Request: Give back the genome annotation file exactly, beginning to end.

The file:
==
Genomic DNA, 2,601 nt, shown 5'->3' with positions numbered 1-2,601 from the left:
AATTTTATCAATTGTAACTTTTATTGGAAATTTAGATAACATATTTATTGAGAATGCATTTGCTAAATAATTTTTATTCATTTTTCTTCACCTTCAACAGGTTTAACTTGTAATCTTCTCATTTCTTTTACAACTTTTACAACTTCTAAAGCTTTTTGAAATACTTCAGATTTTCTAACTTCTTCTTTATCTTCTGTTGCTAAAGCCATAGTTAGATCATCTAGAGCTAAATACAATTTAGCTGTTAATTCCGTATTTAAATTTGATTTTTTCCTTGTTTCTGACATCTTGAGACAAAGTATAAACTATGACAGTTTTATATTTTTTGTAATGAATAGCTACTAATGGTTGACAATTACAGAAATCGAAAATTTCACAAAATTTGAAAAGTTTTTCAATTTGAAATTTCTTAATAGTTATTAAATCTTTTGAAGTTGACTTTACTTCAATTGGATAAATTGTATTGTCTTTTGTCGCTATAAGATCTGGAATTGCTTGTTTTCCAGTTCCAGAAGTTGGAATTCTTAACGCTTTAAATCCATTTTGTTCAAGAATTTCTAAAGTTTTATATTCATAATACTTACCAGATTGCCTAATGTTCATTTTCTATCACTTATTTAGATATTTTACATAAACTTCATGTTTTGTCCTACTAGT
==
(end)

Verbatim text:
Genomic DNA, 2,601 nt, shown 5'->3' with positions numbered 1-2,601 from the left:
AATTTTATCAATTGTAACTTTTATTGGAAATTTAGATAACATATTTATTGAGAATGCATTTGCTAAATAATTTTTATTCATTTTTCTTCACCTTCAACAGGTTTAACTTGTAATCTTCTCATTTCTTTTACAACTTTTACAACTTCTAAAGCTTTTTGAAATACTTCAGATTTTCTAACTTCTTCTTTATCTTCTGTTGCTAAAGCCATAGTTAGATCATCTAGAGCTAAATACAATTTAGCTGTTAATTCCGTATTTAAATTTGATTTTTTCCTTGTTTCTGACATCTTGAGACAAAGTATAAACTATGACAGTTTTATATTTTTTGTAATGAATAGCTACTAATGGTTGACAATTACAGAAATCGAAAATTTCACAAAATTTGAAAAGTTTTTCAATTTGAAATTTCTTAATAGTTATTAAATCTTTTGAAGTTGACTTTACTTCAATTGGATAAATTGTATTGTCTTTTGTCGCTATAAGATCTGGAATTGCTTGTTTTCCAGTTCCAGAAGTTGGAATTCTTAACGCTTTAAATCCATTTTGTTCAAGAATTTCTAAAGTTTTATATTCATAATACTTACCAGATTGCCTAATGTTCATTTTCTATCACTTATTTAGATATTTTACATAAACTTCATGTTTTGTCCTACTAGT